The sovereign nation of Facebook has declared tomorrow to be Little Beard Day, which means that at noon all Mainers, but especially women, are encouraged to construct and wear fake beards in response to Governor LePage's deplorable comments about the toxic effects of BPA.
If you'd rather celebrate this holiday in a virtual way, feel free to use this app to add a fake beard to your facebook or twitter profile photo.
The science is clear: Bisphenol A (BPA) is an endocrine disruptor linked to a staggering number of health problems, including learning disabilities, behavior problems, breast and prostate cancer, reproductive damage, early puberty in girls, diabetes, obesity and other health problems. You may notice that little beards is not on this laundry list of serious health consequences resulting from exposure to BPA.
Unfortunately, the science is not clear to all. I’m sure you’ve already heard about Governor LePage’s dismissal of the dangers of the chemical Bisphenol A (BPA). He asserted, “The only thing that I’ve heard is if you take a plastic bottle and put it in the microwave and you heat it up, it gives off a chemical similar to estrogen. So the worst case is some women may have little beards.” This comment is both inaccurate about the effects of BPA exposure and fails to give credence to this serious problem.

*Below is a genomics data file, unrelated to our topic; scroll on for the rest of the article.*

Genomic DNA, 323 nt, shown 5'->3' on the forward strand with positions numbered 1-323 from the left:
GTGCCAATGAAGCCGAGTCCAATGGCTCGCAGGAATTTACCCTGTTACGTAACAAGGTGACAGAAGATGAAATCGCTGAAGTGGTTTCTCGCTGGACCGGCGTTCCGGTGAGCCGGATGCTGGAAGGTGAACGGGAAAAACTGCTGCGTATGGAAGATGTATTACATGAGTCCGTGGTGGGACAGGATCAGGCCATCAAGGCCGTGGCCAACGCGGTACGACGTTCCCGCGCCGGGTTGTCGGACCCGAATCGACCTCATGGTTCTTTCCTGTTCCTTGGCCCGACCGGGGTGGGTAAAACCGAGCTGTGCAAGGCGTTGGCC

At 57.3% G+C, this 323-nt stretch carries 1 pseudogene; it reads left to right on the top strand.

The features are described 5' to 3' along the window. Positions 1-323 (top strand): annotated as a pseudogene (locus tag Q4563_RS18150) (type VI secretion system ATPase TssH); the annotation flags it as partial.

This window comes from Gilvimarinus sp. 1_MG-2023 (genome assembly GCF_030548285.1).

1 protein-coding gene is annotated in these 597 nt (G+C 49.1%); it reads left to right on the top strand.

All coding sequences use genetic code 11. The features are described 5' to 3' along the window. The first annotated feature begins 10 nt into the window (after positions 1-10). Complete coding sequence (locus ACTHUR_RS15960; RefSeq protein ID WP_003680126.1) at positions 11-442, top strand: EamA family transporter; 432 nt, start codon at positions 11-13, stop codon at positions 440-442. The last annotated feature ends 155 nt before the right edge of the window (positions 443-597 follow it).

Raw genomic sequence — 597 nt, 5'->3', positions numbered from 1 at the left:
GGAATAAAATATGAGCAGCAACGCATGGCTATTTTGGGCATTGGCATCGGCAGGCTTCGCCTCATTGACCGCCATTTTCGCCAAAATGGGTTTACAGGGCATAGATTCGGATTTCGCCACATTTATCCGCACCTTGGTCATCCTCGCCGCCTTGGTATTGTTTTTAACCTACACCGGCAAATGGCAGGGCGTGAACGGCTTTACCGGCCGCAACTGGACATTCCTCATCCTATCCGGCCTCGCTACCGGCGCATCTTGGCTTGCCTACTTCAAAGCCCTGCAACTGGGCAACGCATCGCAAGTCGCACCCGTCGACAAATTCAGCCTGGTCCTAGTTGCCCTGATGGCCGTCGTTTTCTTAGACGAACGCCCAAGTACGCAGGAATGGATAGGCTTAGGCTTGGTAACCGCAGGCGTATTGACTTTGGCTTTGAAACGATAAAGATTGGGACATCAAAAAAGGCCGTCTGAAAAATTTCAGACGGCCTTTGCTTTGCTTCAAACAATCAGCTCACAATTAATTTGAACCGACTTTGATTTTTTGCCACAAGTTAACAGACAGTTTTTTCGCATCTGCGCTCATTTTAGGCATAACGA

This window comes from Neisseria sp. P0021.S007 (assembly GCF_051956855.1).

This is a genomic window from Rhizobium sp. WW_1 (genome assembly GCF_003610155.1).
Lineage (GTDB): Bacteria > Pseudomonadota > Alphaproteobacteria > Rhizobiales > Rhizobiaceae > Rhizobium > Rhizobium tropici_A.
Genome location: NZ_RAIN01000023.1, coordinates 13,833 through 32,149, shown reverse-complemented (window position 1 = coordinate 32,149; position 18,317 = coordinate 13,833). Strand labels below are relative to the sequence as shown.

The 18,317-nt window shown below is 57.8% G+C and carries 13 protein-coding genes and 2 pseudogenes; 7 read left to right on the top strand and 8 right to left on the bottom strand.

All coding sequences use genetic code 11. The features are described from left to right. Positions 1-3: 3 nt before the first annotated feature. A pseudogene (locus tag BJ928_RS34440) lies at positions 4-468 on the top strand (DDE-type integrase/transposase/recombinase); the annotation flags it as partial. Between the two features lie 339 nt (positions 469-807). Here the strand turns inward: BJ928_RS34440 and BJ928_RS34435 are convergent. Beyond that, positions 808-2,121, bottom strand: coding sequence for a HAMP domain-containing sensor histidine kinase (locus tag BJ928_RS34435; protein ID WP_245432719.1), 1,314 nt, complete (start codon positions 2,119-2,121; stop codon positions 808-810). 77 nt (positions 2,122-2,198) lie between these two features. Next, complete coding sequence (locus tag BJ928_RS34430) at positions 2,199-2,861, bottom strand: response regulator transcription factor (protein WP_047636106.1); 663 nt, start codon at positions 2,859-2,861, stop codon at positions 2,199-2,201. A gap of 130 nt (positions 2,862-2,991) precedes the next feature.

I am not scientist, but I trust the U.S. Department of Health and Human Services, the U.S. Food and Drug Administration, the U.S. Environmental Protection Agency, and the Maine Center for Disease Control and Prevention when they caution against the use of BPA in consumer products. In a 2010 report, The Maine Center for Disease Control and Prevention stated: Read more »
Members of the Toxics Action Center gathered in Portland this morning to release a report on the scientific evidence supporting a statewide ban on the chemical Bisphenol A or BPA.
A ban is being considered by the Maine Board of Environmental Protection under the auspices of Maine's new toxic chemical control law, the Kids-Safe Products Act. The law gives the BEP the ability to identify and prioritize toxic chemicals based on their danger to human health and the environment and then phase out their use in consumer products. More at the Press Herald.